As we rise it takes her a few extra moments to gather herself and lift her thin body off the couch. Only now in the better light does it become obvious and my expression, comprehending for only moments betrays me.
Yes. She’s going through chemotherapy, had been since she was diagnosed with lung cancer just three months ago.
“Never smoked a cigarette in my life,” she says as if I’d have the nerve or insensitivity to ask. “I lived in Juneau for three years back in the early eighties and I wanted my kids to see it before…” she trails off. She doesn’t tell me what stage of treatment she’s in and I don’t ask, I don’t want to know.
Like many, their fear and terror is covered by humor. They laugh long and loud at my every quip and comment, as if Dave Letterman and not Dave Cannamore was their guide.
“I don’t know how much I’ll be able to paddle,” she confesses.
“It makes no difference to me how far we go,” I answer, “I’m just so happy you made it back.” I’d float fifty feet off the dock all night if they want to.
We reach the sheds that house our kayak gear and a gentle mist begins to fall from the clouds that habitually threaten rain. The drops fall in a resigned, uninspired sort of way, the stormy cumulus far from enthused, sending precipitation earthwards as if it didn’t know what else to do that evening but soak  the leaves of the alders.
Her son is easily as tall as me, a cello player in San Francisco who looks like he could play small forward for the Warriors in his spare time. We firmly tell Mom to stay put and lug the double and single kayak down the beach toward the slowly flooding tide and she gently folds herself into the front cockpit. For the first time she doesn’t look tired and worn. Her eyes gleam with the excitement of untold patience after waiting for this exact moment. I push them clear of the rocks and follow, my kayak bobbing in their wake.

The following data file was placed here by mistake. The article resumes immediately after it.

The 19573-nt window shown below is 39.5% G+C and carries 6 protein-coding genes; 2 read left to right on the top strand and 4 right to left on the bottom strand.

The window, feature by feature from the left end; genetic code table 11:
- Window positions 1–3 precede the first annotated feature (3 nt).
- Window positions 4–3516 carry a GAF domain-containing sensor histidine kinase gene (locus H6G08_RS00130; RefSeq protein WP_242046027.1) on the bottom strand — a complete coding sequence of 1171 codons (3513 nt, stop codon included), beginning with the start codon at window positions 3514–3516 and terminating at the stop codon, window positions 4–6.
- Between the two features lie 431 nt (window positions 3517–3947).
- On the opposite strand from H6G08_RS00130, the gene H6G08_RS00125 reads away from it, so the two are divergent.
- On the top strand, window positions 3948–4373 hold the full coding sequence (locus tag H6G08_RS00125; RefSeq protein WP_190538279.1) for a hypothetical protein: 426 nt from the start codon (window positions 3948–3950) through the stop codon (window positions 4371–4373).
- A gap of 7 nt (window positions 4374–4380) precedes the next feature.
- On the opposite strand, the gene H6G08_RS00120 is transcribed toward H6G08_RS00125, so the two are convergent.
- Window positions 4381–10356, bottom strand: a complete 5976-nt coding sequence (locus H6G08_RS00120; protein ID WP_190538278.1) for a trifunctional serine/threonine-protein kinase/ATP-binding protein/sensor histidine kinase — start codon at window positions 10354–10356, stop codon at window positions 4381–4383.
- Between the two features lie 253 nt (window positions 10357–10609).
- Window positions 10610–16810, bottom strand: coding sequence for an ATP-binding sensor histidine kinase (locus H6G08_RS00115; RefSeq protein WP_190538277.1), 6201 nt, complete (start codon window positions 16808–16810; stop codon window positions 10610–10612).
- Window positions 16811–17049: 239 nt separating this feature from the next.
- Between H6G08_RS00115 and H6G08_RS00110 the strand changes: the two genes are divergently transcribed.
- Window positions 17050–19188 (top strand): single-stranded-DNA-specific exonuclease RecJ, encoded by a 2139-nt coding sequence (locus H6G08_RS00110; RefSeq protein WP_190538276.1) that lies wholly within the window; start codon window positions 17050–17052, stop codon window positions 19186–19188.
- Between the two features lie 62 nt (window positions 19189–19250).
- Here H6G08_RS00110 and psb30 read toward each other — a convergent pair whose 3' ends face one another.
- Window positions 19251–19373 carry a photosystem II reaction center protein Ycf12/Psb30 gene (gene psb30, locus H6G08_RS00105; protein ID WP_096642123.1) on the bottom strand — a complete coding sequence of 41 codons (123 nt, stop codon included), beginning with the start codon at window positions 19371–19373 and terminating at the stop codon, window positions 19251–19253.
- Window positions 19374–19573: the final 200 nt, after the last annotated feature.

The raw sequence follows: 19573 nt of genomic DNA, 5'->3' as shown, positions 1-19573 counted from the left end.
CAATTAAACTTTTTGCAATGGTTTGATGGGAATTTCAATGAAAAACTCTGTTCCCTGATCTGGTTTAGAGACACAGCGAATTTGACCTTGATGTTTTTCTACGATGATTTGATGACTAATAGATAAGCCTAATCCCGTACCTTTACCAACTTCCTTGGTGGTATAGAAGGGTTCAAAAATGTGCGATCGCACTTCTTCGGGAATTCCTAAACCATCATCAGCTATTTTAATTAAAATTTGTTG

“I used to go kayaking all the time when I lived in Juneau,” she says as we move past the dock, aiming for the mouth of Bartlett Cove. “I would take my cat with me.”
I try to imagine Porter perched on the bow of my kayak, clawed paws slipping and sliding on the fiberglass, scratching the gel coat or worse, attacking the human responsible for depositing him in a vessel surrounded by his sworn enemy.
There are people that you want to see it all. Breaching humpbacks, hunting orcas, frolicking sea lions, sneaky seals, flying pterodactyls, and as we paddle I mentally will the inhabitants of Glacier Bay towards us. Calling to them to understand how precious their presence would mean to all of us.
We paddle and the conversation is easy. No factual tic tacs needed to stimulate talk between the two boats. Mother and son bicker good naturedly as he struggles to master the rudder peddles on his maiden voyage. Talk turns to baseball, two die hard Giants fans bemoaning their lack of starting pitching depth.
My stomach turns, replace San Francisco with Minnesota and this was my Mom and I. She in her early 50s, he his mid 20s. I’m about to open my mouth, to reveal the parallel when the whale arrives.
The bait ball had been swirling for fifteen minutes, the gulls’ insinuations and the protests of murrelets had become a white noise. The humpback had given no warning before ripping through the surface, sending white wings scattering as herring gull, kittiwake, and mew rise a few feet higher and out of reach of the ballooning mouth. The impact on us is instantaneous. No one hollers or calls out, it’s more of a silent, “ohhhh” from all three of us that stops our conversation mid sentence. The calm evening water allows the sound of the next breath to echo off the trees on the Lester shore, the water falling from the back and flukes as the whale rises higher momentarily before falling away beneath the waves.